responsibility. It is so good that "we can overcome evil
with greater good." Deep in the American character he
finds honour and has discovered that, especially in
tragedy, God is near. America stands for freedom and
dignity of every life.
In short, America is only good and does only good.
However, those of us who are social scientists and have
seen different countries around the world know that each
and every society has some less positive aspects. There
is no recognition of the problems that continue to haunt
the American society, for instance its rampant domestic
violence. Ten times more Americans are murdered by fellow
countrymen than by the attacks on September 11.
Secondly, no other leader in the world would speak in
this manner about his own nation. While some of us were
brought up with the idea that there are limits to how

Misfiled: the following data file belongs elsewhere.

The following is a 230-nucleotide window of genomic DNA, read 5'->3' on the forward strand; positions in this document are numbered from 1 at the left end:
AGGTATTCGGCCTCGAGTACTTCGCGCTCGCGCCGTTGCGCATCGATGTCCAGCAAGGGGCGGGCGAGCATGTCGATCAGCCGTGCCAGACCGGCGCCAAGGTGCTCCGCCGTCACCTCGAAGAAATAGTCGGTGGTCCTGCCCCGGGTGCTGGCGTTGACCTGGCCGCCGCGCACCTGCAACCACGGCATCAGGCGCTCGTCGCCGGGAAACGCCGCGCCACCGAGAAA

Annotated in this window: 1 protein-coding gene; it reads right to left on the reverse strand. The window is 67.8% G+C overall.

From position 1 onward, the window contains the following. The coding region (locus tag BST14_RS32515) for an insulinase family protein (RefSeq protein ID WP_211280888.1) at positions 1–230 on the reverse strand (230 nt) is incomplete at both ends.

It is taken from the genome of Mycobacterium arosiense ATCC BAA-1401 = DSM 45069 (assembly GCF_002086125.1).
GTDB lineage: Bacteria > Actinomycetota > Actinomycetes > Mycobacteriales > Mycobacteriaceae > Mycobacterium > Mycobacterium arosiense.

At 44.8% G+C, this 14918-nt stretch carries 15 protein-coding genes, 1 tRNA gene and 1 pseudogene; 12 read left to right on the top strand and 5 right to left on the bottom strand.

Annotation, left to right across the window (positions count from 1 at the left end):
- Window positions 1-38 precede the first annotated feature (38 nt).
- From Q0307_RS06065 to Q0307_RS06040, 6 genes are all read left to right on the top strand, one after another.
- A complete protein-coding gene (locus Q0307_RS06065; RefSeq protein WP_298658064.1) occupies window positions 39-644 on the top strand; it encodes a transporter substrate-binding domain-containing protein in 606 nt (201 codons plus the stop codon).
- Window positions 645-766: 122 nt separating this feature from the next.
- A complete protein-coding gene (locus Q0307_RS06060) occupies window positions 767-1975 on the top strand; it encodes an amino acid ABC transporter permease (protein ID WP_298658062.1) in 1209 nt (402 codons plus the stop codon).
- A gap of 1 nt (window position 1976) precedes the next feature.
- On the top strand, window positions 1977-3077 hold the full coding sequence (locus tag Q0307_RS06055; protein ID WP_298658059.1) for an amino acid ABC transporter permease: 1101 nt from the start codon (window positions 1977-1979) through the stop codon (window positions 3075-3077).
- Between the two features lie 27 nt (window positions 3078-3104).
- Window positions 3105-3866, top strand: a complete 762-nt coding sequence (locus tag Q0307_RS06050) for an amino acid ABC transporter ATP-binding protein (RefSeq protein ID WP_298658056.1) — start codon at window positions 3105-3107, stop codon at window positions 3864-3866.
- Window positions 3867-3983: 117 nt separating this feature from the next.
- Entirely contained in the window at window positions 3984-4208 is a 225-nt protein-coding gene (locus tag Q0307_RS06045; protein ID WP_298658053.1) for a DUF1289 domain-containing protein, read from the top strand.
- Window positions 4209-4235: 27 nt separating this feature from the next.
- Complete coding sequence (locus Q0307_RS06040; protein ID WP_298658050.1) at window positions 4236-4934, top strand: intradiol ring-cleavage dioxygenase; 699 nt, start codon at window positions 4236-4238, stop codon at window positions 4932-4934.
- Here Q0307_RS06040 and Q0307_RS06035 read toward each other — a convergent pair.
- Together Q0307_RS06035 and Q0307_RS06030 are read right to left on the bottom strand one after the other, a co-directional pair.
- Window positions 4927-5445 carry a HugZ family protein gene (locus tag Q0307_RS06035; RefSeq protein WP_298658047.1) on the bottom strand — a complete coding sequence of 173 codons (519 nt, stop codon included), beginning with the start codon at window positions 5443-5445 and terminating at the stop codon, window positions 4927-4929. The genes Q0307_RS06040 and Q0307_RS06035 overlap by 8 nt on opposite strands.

much you may boast about yourself, the President seems
not to have been as he is both self-satisfied and
self-righteous. One must simply wonder, whether George
Bush as well as the decision-makers and speech writers
around him increasingly live in their own world and have
a distorted view of themselves and their nation. Or do
they believe that their power is so great that by merely
stating this as a mantra, people will believe it like
children in madrasas learn to believe in the Koran and
ask no questions?
The concepts and
actors that are absent in the world according to Bush
I do not only miss a minimum of humility in Bush'
speech. What is also absent is every mention of, let
alone expression of gratitude toward, other important
actors, including allied organisations. Thus, George Bush
does not mention NATO, the EU, OECD, WTO or the UN.
Furthermore, he does not mention human rights or
international law. There is no mention that the US is